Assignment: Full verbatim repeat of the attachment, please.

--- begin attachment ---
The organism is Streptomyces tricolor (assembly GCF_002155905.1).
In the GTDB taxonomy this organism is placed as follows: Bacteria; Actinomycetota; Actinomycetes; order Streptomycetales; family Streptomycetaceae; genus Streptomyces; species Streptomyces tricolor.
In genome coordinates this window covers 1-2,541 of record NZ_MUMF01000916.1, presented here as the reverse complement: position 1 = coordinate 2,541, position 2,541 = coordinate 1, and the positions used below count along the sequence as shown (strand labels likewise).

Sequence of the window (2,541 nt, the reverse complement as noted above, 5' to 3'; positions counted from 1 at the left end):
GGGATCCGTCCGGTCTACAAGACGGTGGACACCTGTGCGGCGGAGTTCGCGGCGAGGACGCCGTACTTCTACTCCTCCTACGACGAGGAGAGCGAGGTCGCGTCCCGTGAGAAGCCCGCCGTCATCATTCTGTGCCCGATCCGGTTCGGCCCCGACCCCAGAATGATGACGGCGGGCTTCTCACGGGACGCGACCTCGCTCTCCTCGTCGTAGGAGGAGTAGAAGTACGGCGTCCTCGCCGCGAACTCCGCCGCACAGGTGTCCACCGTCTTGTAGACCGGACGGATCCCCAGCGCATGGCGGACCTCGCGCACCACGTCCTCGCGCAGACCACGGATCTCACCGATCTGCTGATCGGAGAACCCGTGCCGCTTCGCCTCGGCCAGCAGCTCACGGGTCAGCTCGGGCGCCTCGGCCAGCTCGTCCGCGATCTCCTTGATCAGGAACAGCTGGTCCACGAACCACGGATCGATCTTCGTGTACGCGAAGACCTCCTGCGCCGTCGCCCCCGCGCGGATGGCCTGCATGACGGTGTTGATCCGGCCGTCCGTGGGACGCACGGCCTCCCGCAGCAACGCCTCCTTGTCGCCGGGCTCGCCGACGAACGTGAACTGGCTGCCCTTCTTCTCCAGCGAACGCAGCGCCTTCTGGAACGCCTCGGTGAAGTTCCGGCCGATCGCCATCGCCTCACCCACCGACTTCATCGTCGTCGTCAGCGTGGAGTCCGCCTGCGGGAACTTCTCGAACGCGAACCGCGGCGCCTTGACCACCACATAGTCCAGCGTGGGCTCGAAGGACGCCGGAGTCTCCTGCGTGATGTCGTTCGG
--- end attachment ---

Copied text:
The organism is Streptomyces tricolor (assembly GCF_002155905.1).
In the GTDB taxonomy this organism is placed as follows: Bacteria; Actinomycetota; Actinomycetes; order Streptomycetales; family Streptomycetaceae; genus Streptomyces; species Streptomyces tricolor.
In genome coordinates this window covers 1-2,541 of record NZ_MUMF01000916.1, presented here as the reverse complement: position 1 = coordinate 2,541, position 2,541 = coordinate 1, and the positions used below count along the sequence as shown (strand labels likewise).

Sequence of the window (2,541 nt, the reverse complement as noted above, 5' to 3'; positions counted from 1 at the left end):
GGGATCCGTCCGGTCTACAAGACGGTGGACACCTGTGCGGCGGAGTTCGCGGCGAGGACGCCGTACTTCTACTCCTCCTACGACGAGGAGAGCGAGGTCGCGTCCCGTGAGAAGCCCGCCGTCATCATTCTGTGCCCGATCCGGTTCGGCCCCGACCCCAGAATGATGACGGCGGGCTTCTCACGGGACGCGACCTCGCTCTCCTCGTCGTAGGAGGAGTAGAAGTACGGCGTCCTCGCCGCGAACTCCGCCGCACAGGTGTCCACCGTCTTGTAGACCGGACGGATCCCCAGCGCATGGCGGACCTCGCGCACCACGTCCTCGCGCAGACCACGGATCTCACCGATCTGCTGATCGGAGAACCCGTGCCGCTTCGCCTCGGCCAGCAGCTCACGGGTCAGCTCGGGCGCCTCGGCCAGCTCGTCCGCGATCTCCTTGATCAGGAACAGCTGGTCCACGAACCACGGATCGATCTTCGTGTACGCGAAGACCTCCTGCGCCGTCGCCCCCGCGCGGATGGCCTGCATGACGGTGTTGATCCGGCCGTCCGTGGGACGCACGGCCTCCCGCAGCAACGCCTCCTTGTCGCCGGGCTCGCCGACGAACGTGAACTGGCTGCCCTTCTTCTCCAGCGAACGCAGCGCCTTCTGGAACGCCTCGGTGAAGTTCCGGCCGATCGCCATCGCCTCACCCACCGACTTCATCGTCGTCGTCAGCGTGGAGTCCGCCTGCGGGAACTTCTCGAACGCGAACCGCGGCGCCTTGACCACCACATAGTCCAGCGTGGGCTCGAAGGACGCCGGAGTCTCCTGCGTGATGTCGTTCGG